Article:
Good Follow-Through Puts Retiree Back in Game
Any baseball player knows a good throw or hit also involves careful follow-through. For one Granbury man, he found that follow-through is just as important in medical care as it is in sports.
Tim Hatch is a retired firefighter who relishes time spent with his family. He enjoys working in the yard, traveling, swimming and being active outdoors. Tim also spends time playing baseball with his grandkids in the front yard, playing catch and throwing balls for them to practice their swings.
Tim was enjoying this inning of his retirement until life threw him a curve ball. As he was working on a fencing project on his property, Tim was lifting and moving heavy posts. He began to feel the effects the next day and knew something was wrong.
“My hand started going numb, and over a period of time, it was difficult to really do anything,” Tim remembers. He sought the help of Dean Papaliodis, M.D., an orthopedic surgeon and sports medicine physician at Orthopedic Specialty Associates, a Texas Health Physicians Group practice. Papaliodis is fellowship-trained in sports medicine, specializing in reconstructive management of the upper and lower extremities.
“Tim had a full thickness rotator cuff tear, and he also had a bone spur underneath the top of his shoulder blade, which looked to be a braiding on the top of where his rotator cuff tear was,” Papaliodis said.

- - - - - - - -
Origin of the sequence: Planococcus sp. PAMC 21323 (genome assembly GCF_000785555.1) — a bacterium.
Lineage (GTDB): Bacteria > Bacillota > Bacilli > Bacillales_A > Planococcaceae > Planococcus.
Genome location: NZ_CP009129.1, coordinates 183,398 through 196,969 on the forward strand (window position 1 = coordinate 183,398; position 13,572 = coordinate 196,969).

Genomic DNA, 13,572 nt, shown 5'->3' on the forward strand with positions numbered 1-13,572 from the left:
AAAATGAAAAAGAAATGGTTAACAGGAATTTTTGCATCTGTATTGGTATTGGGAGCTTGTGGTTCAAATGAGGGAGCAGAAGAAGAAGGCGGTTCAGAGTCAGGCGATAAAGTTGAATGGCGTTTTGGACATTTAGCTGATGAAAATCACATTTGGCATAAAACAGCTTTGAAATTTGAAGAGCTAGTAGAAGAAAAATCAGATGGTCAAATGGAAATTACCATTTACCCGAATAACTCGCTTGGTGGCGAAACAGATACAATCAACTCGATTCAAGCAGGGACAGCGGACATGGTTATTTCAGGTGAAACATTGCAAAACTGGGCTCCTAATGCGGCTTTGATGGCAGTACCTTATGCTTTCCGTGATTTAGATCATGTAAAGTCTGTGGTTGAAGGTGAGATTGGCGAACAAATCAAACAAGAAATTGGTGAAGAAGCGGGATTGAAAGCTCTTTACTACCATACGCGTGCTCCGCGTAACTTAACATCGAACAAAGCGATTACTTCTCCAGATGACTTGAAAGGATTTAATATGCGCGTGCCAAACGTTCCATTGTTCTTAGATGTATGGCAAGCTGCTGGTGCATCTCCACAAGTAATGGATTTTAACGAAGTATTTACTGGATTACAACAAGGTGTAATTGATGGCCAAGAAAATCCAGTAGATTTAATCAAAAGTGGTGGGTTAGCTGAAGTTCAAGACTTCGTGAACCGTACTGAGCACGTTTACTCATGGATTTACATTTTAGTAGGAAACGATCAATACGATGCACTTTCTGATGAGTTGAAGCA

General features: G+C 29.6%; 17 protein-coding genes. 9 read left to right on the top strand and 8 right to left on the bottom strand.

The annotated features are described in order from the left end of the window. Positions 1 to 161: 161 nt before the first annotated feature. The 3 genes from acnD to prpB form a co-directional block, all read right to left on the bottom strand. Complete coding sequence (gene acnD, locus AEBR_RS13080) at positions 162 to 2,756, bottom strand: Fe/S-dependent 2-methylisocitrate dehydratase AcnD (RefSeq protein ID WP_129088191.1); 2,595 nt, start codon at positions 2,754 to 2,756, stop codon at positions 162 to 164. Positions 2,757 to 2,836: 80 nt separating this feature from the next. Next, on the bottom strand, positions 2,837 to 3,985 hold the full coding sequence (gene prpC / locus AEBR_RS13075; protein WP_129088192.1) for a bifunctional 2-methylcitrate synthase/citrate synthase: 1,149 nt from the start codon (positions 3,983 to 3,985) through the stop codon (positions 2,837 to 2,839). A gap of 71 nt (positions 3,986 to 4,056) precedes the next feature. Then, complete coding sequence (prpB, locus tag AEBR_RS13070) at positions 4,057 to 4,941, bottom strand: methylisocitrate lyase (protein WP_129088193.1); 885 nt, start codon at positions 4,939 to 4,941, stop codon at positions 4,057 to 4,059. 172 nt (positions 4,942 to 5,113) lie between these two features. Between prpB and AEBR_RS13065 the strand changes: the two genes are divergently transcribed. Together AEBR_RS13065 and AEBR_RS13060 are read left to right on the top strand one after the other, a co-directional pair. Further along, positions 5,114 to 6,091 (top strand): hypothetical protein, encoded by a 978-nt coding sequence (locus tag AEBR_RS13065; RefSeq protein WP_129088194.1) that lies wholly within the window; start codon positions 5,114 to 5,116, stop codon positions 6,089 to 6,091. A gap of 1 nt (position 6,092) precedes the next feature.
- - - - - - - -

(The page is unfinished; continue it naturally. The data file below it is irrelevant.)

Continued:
To return Tim to his active retirement, minimally invasive surgery was needed to repair the rotator cuff injury. Papaliodis first removed the bone spur arthroscopically to make room for the rotator cuff repair. Suture anchors were then used to sew the tendons to the bone and allow the healing process to begin.
Tim’s rotator cuff regained full range of motion in about six to eight weeks, and then he began strengthening his muscles with physical therapy to help ensure long-term health for his shoulder. Three months after surgery, Tim was back to his former activities.
“We’re not just technicians as surgeons. We don’t just do the surgery and then forget about you as you go through your healing process,” Papaliodis emphasized. “You want to make sure that people are going along the right course.”
Tim is now back in the game, playing baseball with his grandkids and teaching them all about proper follow-through.
“I have great range of motion,” Tim said. “I continue to stretch regularly to make sure that I continue to improve my range of motion. My strength is pretty much coming back to where it was. So I feel really very good right now.”
Learn more about Dean Papaliodis, M.D., his colleagues, and the specialized orthopedic and sports medicine care they provide by visiting THPG.org/Orthopedic-Specialty-Associates. To schedule an appointment, call (682) 212-5480.